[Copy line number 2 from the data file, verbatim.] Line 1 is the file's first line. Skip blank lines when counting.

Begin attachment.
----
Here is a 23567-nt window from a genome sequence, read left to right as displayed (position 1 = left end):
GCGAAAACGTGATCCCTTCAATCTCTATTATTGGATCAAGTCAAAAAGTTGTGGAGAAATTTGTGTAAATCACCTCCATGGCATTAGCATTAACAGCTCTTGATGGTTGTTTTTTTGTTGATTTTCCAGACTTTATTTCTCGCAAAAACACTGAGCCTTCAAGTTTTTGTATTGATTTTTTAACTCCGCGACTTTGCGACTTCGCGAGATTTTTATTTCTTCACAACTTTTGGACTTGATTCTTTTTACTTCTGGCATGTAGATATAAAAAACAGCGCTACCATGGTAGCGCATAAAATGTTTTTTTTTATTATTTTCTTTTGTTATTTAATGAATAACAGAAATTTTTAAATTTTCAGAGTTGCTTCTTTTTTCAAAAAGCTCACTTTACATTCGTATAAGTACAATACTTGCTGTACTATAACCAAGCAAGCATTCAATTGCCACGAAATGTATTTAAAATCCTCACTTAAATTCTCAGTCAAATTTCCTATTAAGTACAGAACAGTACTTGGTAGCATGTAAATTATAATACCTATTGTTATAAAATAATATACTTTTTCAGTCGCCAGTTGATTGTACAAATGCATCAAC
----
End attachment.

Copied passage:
GCGAAAACGTGATCCCTTCAATCTCTATTATTGGATCAAGTCAAAAAGTTGTGGAGAAATTTGTGTAAATCACCTCCATGGCATTAGCATTAACAGCTCTTGATGGTTGTTTTTTTGTTGATTTTCCAGACTTTATTTCTCGCAAAAACACTGAGCCTTCAAGTTTTTGTATTGATTTTTTAACTCCGCGACTTTGCGACTTCGCGAGATTTTTATTTCTTCACAACTTTTGGACTTGATTCTTTTTACTTCTGGCATGTAGATATAAAAAACAGCGCTACCATGGTAGCGCATAAAATGTTTTTTTTTATTATTTTCTTTTGTTATTTAATGAATAACAGAAATTTTTAAATTTTCAGAGTTGCTTCTTTTTTCAAAAAGCTCACTTTACATTCGTATAAGTACAATACTTGCTGTACTATAACCAAGCAAGCATTCAATTGCCACGAAATGTATTTAAAATCCTCACTTAAATTCTCAGTCAAATTTCCTATTAAGTACAGAACAGTACTTGGTAGCATGTAAATTATAATACCTATTGTTATAAAATAATATACTTTTTCAGTCGCCAGTTGATTGTACAAATGCATCAAC